The muscles in Eli’s tightly clenched jaw twitched. “Long time ago.”
Jayne crossed his arms. “For you maybe, but it’s what I do in the here and now, and I’m damn good at it. I’ve pulled heists with this crew you wouldn’t even believe. Done jobs all ‘cross the Rim, in the Core too. Gotten outta some mighty tight spots. And I’ve never regretted a second of it.”
“How proud you must be,” Eli sneered. “I know I am. Oh yeah, I’m real proud of my outlaw son! Wanted by the gorram Feds on a dozen planets!”
“Ain’t wanted no more.”
“It don’t take back what you done Jayne!”
Jayne shrugged. “Times are tough. I got a job to do and that job is on Serenity. I can’t help if it ain’t always honest work, and I can’t help it if it takes me away from home!” he spat, his voice rising.
Eli made a face and snorted. “There was always somethin’ to take you away from home even ‘fore you got on that boat.”
“Itchy feet I guess,” Jayne muttered.
“Ain’t that the truth,” Eli returned.
Jayne signed heavily and shook his head. This was a no win situation. He was known for his stubborn nature, but this man right here is where he’d gotten it all from. It was like fighting with himself.
The edgy silence was broken by Eli’s softened, quieter tone. “Was watchin’ that new woman o’ yours. Mighty odd little thing, ain’t she?” he said, pointing with his stick at River out in the garden.
“No odder than anyone else,” Jayne said defensively.
“How’d you meet her? Man like you don’t just stumble across a child like that out on the Rim. Her brother’s a trauma surgeon, Jayne. I ain’t even sure what that rightly means. Both of ‘em talk like they’s readin’ from a encyclopaedia. And she talks like she knows everythin’ ‘bout everythin’ besides that.”
“She does. She’s a Reader.”
Eli guffawed with laughter. “She’s a what? Ai ya, there ain’t no such thing as Readers boy. They’s about as much of a lie as Reavers are.”
“Reavers and Readers exist,” Jayne said stubbornly. “River’s smarts most ain’t even heard of. Regular school was too easy for her so she got sent off to some Alliance place. ‘Cause she was genius and a Reader to boot, they did stuff to her. Cut her head open, changed things, trained her to their likin’.”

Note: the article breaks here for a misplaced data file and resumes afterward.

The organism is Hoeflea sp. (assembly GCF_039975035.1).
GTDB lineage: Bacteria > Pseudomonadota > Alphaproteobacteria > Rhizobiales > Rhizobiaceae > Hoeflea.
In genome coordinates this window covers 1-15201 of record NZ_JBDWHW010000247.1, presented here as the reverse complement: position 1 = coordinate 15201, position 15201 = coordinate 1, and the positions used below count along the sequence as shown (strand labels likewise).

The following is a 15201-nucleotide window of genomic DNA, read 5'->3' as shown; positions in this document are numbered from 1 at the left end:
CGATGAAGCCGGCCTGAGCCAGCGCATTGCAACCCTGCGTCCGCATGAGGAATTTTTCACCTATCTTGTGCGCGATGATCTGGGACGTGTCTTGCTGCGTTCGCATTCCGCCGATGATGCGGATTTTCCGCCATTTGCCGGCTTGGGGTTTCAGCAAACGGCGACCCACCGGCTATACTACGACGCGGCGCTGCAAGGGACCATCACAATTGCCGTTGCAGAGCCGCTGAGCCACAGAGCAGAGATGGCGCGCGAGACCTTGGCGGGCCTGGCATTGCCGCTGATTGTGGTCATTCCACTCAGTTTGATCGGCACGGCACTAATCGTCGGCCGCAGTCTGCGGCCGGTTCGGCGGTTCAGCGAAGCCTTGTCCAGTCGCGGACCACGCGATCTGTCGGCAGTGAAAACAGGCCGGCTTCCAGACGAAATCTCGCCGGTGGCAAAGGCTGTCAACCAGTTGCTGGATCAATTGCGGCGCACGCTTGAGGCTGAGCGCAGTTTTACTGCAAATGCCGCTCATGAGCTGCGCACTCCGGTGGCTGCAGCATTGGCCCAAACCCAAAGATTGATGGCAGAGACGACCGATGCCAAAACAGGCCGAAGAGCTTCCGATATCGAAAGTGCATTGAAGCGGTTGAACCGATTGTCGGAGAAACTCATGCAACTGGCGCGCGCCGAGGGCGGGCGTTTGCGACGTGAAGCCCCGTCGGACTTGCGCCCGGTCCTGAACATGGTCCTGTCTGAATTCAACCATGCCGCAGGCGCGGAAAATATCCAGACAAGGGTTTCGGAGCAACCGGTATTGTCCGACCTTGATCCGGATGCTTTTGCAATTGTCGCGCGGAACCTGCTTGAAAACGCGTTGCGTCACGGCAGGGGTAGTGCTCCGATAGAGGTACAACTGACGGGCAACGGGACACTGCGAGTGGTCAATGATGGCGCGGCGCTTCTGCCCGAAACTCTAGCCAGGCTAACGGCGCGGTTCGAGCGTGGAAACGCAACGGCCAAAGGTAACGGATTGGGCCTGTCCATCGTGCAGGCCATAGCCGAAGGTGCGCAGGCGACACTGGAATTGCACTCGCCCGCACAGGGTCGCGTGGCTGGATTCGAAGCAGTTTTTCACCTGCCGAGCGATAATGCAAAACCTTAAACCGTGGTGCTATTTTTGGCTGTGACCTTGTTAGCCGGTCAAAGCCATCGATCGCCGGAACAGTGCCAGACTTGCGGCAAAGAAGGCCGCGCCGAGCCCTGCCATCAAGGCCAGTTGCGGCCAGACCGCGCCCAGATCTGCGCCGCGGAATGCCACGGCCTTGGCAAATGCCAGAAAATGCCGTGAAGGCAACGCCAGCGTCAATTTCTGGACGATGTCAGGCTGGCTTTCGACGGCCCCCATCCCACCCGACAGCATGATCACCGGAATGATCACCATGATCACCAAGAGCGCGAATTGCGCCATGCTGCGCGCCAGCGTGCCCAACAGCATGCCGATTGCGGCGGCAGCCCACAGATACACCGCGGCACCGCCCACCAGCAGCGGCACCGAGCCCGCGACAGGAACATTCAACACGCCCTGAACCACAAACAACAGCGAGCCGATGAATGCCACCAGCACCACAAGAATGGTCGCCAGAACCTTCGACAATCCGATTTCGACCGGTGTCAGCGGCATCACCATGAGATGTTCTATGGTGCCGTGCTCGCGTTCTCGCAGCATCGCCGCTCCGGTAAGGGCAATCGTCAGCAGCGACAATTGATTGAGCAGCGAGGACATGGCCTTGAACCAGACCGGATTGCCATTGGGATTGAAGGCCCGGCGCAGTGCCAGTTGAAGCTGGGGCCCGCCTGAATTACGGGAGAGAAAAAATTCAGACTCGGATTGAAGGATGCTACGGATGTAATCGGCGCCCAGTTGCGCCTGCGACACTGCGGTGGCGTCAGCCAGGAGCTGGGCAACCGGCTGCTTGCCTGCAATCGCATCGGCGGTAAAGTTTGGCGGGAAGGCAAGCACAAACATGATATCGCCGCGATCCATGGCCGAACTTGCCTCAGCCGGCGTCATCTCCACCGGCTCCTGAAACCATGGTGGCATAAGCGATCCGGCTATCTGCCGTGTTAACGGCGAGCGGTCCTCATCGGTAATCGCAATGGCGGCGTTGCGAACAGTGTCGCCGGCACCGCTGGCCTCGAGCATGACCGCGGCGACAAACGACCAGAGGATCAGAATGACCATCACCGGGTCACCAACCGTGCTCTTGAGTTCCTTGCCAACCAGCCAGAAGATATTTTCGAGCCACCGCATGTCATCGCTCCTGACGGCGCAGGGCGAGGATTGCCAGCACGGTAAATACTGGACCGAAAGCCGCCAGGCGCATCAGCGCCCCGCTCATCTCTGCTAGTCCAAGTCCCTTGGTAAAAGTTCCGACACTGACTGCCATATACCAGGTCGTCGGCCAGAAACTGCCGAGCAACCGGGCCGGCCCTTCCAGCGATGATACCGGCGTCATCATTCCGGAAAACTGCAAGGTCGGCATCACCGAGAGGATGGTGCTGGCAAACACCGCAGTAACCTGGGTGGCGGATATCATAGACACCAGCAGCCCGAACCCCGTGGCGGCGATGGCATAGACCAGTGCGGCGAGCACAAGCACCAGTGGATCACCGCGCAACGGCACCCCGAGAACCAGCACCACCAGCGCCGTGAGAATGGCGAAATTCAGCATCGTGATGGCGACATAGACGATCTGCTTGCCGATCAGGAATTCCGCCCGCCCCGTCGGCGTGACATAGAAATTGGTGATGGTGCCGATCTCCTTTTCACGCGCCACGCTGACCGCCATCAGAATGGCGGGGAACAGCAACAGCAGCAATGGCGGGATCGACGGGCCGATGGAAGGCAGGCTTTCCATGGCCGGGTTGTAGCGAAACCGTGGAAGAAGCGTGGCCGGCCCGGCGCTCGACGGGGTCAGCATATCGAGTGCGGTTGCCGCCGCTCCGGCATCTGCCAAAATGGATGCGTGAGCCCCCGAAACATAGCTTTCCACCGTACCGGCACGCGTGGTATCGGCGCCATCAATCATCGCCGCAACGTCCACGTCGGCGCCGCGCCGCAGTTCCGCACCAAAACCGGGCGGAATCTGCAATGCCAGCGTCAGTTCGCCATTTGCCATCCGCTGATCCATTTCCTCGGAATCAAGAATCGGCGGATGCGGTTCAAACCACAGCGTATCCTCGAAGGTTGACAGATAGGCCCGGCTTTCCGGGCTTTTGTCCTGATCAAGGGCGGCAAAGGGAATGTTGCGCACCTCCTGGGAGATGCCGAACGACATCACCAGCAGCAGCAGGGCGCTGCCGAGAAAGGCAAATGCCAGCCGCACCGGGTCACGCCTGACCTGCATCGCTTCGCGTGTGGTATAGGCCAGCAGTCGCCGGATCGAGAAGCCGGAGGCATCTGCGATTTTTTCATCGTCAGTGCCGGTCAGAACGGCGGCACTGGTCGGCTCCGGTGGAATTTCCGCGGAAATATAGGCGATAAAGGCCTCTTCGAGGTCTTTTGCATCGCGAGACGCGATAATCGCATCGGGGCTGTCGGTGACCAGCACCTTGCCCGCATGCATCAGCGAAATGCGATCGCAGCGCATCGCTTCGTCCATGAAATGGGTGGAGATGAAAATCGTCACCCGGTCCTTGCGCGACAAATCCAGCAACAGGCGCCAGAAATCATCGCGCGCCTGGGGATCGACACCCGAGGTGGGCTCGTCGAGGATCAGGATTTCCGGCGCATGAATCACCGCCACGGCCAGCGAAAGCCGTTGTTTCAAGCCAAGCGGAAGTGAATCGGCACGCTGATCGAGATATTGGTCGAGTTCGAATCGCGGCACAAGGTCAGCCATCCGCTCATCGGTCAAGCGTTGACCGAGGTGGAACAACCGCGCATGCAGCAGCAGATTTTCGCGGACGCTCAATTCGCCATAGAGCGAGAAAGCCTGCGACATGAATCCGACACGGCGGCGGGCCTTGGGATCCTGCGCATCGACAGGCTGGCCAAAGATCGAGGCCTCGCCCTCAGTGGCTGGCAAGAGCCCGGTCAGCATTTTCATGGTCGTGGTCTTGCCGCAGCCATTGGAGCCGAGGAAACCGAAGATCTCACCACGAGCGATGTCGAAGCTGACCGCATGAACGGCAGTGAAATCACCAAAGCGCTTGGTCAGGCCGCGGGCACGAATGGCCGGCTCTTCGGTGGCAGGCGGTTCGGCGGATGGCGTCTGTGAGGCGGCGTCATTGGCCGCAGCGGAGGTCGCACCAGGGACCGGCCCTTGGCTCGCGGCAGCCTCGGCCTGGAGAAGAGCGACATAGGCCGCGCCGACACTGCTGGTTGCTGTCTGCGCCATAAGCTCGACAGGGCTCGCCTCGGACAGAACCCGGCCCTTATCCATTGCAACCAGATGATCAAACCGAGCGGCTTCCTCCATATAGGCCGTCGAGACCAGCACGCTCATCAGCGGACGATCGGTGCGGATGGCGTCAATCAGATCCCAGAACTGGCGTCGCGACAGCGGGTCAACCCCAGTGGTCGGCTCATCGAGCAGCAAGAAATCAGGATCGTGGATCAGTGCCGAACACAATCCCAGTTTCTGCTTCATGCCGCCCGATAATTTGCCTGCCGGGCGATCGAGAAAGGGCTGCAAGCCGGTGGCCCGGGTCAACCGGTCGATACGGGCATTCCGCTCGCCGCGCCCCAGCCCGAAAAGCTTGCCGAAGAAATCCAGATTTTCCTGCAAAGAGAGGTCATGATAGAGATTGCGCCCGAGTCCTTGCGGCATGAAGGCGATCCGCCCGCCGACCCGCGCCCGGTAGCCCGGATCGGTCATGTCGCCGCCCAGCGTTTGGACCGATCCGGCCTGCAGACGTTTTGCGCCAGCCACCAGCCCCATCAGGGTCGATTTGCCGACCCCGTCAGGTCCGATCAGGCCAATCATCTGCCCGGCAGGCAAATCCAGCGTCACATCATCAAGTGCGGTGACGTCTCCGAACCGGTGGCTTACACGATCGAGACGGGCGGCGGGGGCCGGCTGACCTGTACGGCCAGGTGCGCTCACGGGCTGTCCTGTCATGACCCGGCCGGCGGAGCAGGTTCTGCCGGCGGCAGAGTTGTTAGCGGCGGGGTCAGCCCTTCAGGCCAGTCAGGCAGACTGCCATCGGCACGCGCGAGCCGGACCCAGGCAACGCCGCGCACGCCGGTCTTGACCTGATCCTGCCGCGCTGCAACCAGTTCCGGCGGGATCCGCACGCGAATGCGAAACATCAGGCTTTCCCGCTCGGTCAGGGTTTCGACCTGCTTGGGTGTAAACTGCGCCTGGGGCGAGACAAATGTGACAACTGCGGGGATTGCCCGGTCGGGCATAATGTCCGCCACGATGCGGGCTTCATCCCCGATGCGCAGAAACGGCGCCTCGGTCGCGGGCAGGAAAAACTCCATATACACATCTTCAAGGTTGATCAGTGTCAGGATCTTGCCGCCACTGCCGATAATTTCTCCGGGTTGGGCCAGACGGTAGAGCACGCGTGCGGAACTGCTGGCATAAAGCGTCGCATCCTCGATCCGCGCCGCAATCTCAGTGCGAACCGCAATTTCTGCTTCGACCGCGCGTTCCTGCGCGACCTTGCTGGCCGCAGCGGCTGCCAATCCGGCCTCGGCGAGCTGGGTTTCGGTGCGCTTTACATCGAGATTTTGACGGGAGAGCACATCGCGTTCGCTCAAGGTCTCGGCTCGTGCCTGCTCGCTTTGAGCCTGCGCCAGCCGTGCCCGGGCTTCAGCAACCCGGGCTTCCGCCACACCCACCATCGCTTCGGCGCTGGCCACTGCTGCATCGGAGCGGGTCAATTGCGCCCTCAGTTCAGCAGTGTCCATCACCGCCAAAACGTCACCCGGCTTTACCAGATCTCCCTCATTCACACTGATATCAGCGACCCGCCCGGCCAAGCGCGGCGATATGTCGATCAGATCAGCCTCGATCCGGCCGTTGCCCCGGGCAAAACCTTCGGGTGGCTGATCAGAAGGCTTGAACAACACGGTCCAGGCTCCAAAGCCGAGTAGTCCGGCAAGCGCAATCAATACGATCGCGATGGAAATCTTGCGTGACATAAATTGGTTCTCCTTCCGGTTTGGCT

“Why would a school do that to a child, even one that’s as smart as you say she is?”
“’Cause they were makin’ an assassin! All of us have seen what she can do. Ain’t no one I know that’s faced two hundred Reavers alone and lived to tell the tale. No one ‘cept her.”
“Ruttin’ hell Jayne! First it’s talk of your genius, psychic woman, then it’s Alliance schools makin’ child assassins ‘n’ now it’s Reavers? Just what have you been doin’ out there son? What have you gotten mixed up in? What has this girl gotten you mixed up in?
Jayne made a face. His eyes were fierce. His father hated that look of his. There was no mercy in it, no affection. He didn’t know how or when Jayne had gotten so hard-hearted, but it was it was mighty awful thing to behold in a son.
“This ends now. I ain’t talkin’ about her to you no more. And I don’t wanna hear you nor none o’ the damn family takin’ her down. You say one word against her ‘n’ I’m outta here for good. You won’t see me nor your grandchild for dust,” he spat.
With that, Jayne stomped inside. His mother, who’d been at the window listening, sighed heavily as the argument came to an end. She knew they’d end up battling it out. They always did. Jayne was just going to fly off-planet again, and barely speak to them for another three years. It took him that long to cool down, and it took Eli that long to acknowledge Jayne’s existence again.
It was always the same with them…
“Why you gotta be so stubborn Jayne?” Eli raged.
“I am what I am. Can’t help that you don’t like it,” Jayne shouted back.
Jayne was twenty-three years old, and he’d just finished his service in the military. He’d hung up his brown coat for good – he’d rather he’d burned it in a fiery blaze though. He was out of the military for good, and he wasn’t looking back for a second. His father was devastated and furious, and he wasn’t afraid to make it known.
Asa sat in the corner, his hands laced before him contemplatively. He’d just completed his first tour of three war-torn planets on the far reaches of the Outer Rim, and gotten a medal of bravery for his troubles. He was the marker that Eli kept comparing Jayne to. Both Asa and Jayne were tired of it. Asa didn’t want his younger brother to hate him because of their father.
“Dad. I think you should leave it be. Jayne’s made his decision,” Asa said in his quiet, deep voice.
“He ain’t made no decision!” Eli spat.